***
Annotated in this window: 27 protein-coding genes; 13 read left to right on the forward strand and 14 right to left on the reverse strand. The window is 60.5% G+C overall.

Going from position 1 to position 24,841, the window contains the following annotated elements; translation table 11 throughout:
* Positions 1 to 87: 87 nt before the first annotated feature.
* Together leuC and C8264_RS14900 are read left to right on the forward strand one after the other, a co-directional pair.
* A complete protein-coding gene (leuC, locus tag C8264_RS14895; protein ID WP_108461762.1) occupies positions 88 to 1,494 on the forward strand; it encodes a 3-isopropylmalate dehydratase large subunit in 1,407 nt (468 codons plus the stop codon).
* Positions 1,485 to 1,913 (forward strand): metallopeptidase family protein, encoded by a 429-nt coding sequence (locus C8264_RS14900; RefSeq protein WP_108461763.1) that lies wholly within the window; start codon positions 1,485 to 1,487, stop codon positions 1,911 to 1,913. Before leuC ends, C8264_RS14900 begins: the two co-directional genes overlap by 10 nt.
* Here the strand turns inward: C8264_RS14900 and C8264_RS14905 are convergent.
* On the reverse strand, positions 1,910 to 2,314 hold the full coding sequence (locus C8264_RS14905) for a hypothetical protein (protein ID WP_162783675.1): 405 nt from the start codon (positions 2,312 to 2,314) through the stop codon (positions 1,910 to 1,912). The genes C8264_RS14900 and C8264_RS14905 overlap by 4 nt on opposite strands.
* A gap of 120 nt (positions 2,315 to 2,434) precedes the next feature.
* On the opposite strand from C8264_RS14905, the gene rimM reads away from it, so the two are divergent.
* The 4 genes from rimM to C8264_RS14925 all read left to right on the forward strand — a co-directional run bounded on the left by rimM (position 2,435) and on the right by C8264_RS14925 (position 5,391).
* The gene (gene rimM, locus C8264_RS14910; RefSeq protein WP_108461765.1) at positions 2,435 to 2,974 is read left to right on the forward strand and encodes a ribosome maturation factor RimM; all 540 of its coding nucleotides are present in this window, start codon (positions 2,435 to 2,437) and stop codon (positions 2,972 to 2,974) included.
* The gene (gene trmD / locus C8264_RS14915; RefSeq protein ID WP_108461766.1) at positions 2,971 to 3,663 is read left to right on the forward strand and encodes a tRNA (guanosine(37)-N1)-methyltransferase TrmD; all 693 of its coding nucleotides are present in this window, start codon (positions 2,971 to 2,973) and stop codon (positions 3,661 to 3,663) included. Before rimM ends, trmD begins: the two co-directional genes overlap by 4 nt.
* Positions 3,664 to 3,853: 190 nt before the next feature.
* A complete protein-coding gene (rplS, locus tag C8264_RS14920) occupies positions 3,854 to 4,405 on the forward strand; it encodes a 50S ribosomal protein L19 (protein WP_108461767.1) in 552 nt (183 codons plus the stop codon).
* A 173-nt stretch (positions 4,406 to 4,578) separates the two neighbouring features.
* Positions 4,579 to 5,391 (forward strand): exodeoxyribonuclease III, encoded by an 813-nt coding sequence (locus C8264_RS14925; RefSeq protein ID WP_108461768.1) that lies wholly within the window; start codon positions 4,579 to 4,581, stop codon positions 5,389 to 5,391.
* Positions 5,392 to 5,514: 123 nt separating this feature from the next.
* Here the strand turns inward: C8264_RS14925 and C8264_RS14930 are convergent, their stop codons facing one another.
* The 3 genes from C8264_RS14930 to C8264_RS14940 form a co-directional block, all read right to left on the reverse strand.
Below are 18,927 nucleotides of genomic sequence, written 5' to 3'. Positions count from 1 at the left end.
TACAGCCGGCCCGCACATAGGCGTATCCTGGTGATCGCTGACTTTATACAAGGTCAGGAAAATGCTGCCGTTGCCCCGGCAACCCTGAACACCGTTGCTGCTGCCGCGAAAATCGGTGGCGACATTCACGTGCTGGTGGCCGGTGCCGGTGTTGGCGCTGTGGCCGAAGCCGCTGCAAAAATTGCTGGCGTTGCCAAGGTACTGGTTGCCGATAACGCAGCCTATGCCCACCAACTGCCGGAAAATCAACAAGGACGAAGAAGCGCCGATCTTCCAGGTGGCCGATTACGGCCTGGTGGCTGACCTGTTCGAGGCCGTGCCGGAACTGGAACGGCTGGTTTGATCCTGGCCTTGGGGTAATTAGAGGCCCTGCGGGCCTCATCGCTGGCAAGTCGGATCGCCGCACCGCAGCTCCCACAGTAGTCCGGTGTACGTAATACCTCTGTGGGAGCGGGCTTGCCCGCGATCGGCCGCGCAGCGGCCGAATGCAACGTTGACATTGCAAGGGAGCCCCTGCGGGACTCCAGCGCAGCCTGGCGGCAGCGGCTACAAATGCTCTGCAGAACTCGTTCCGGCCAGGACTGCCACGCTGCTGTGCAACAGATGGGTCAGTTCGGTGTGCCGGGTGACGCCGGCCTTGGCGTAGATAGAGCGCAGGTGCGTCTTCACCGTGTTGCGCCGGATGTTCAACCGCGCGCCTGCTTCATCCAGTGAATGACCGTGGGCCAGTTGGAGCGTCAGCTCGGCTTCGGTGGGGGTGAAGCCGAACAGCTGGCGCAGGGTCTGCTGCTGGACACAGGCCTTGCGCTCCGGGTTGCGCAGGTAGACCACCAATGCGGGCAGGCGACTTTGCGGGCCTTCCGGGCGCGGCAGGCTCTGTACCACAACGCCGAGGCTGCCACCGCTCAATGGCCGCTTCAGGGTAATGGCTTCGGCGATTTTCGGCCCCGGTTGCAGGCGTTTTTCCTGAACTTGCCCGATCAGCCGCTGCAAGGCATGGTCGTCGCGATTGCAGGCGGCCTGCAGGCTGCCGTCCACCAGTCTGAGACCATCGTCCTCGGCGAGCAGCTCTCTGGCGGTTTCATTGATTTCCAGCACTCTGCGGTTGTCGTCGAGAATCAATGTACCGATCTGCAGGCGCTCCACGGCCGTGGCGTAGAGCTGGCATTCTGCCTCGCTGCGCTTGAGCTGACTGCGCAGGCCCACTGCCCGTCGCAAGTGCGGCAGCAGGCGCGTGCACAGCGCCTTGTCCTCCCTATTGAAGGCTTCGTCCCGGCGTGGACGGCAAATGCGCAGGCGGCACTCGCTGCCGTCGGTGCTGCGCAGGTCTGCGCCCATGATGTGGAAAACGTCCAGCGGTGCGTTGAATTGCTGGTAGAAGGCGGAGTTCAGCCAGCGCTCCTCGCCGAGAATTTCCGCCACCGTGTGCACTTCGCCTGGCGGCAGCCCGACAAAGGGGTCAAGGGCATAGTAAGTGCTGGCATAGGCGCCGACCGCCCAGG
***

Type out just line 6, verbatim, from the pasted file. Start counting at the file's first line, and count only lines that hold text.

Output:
* Positions 1,485 to 1,913 (forward strand): metallopeptidase family protein, encoded by a 429-nt coding sequence (locus C8264_RS14900; RefSeq protein WP_108461763.1) that lies wholly within the window; start codon positions 1,485 to 1,487, stop codon positions 1,911 to 1,913. Before leuC ends, C8264_RS14900 begins: the two co-directional genes overlap by 10 nt.